Two August events make history in Haywood

Aug 07, 2014

Aug. 1, 2014, will go down in Haywood County’s history as a day of great significance.

That is the day Duke LifePoint Healthcare assumed ownership of the community hospital and health facilities. It is also the day the county received a major boost in its effort to more effectively deal with poverty issues.

Both represent pivotal changes in how needs within the community will be met in the coming years.

The nonprofit public hospital system in Haywood was started 87 years ago with a 75-bed facility funded by proceeds from a bond election — and with funds from the Duke Endowment. The system grew steadily through the years, and is now part of a much larger for-profit system.

Those who worked for years to address the increasing challenges to the community’s healthcare system say it is unlikely the hospital could have kept on going if the Duke LifePoint sale had not occurred.

Rural community hospitals that don’t have access to capital or that aren’t part of larger organizations face an uphill struggle — a struggle that experts predict will certainly claim casualties.

With the Duke LifePoint purchase, Haywood should be able to breathe a sigh of relief that it has avoided that possibility. A future without healthcare facilities is one that is difficult to envision.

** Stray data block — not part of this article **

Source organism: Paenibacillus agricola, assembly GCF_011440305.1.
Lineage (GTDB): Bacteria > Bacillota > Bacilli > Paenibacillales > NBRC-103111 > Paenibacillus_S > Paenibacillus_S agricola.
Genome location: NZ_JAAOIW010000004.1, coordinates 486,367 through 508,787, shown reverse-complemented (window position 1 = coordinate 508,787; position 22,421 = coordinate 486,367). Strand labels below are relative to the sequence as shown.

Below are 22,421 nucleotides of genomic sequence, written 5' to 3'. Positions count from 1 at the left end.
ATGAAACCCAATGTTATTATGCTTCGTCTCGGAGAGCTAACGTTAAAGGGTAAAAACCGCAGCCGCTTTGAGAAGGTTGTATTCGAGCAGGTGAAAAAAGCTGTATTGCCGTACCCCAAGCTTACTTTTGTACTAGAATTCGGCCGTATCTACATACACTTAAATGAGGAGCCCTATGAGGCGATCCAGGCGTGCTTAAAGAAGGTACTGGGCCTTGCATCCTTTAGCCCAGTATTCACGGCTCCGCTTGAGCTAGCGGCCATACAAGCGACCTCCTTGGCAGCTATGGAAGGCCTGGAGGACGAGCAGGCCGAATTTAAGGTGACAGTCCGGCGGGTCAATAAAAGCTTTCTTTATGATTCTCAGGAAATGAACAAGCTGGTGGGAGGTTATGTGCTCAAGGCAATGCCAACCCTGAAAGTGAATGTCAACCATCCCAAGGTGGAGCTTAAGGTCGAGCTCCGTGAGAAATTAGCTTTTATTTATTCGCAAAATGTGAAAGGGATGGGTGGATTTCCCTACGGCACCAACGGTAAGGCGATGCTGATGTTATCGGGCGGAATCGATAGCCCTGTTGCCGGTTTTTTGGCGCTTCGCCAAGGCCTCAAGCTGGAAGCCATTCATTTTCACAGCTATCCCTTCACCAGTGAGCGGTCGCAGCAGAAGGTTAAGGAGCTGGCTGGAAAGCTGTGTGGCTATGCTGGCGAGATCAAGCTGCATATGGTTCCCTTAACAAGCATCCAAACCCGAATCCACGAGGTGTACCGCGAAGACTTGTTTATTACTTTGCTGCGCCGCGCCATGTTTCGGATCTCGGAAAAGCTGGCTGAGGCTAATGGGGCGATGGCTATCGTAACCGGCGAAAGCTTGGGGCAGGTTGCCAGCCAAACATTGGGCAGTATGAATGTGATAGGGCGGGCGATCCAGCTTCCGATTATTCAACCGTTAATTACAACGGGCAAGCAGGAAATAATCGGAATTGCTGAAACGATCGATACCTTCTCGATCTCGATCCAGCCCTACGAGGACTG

Also on Aug. 1, Haywood County residents learned an effort to meet the needs of those in poverty within the community gained a national boost. The Haywood Pathways Center, a component of the anti-poverty effort Haywood Helps, was selected as the grand prize winner in the Guaranteed Rate/Ty Pennington Ultimate Neighborhood Giveback Challenge.

There were more than 300 project ideas entered from 49 states, and throughout the voting process, the Haywood project to convert a shuttered prison into transitional housing and a soup kitchen finished first.

The $50,000 grand prize and national attention is a small but important piece in a long-range plan to make a significant dent in poverty within our community.

Ironically, both of these projects have dovetailed each other at key junctures and were on the county commissioner agendas on the same day on multiple occasions.

Hopefully, it’s a sign that both have not only the blessings of county residents, but blessings from above. The best of all outcomes is that each accomplishment will, in its own way, positively impact the trajectory of this county for years to come.

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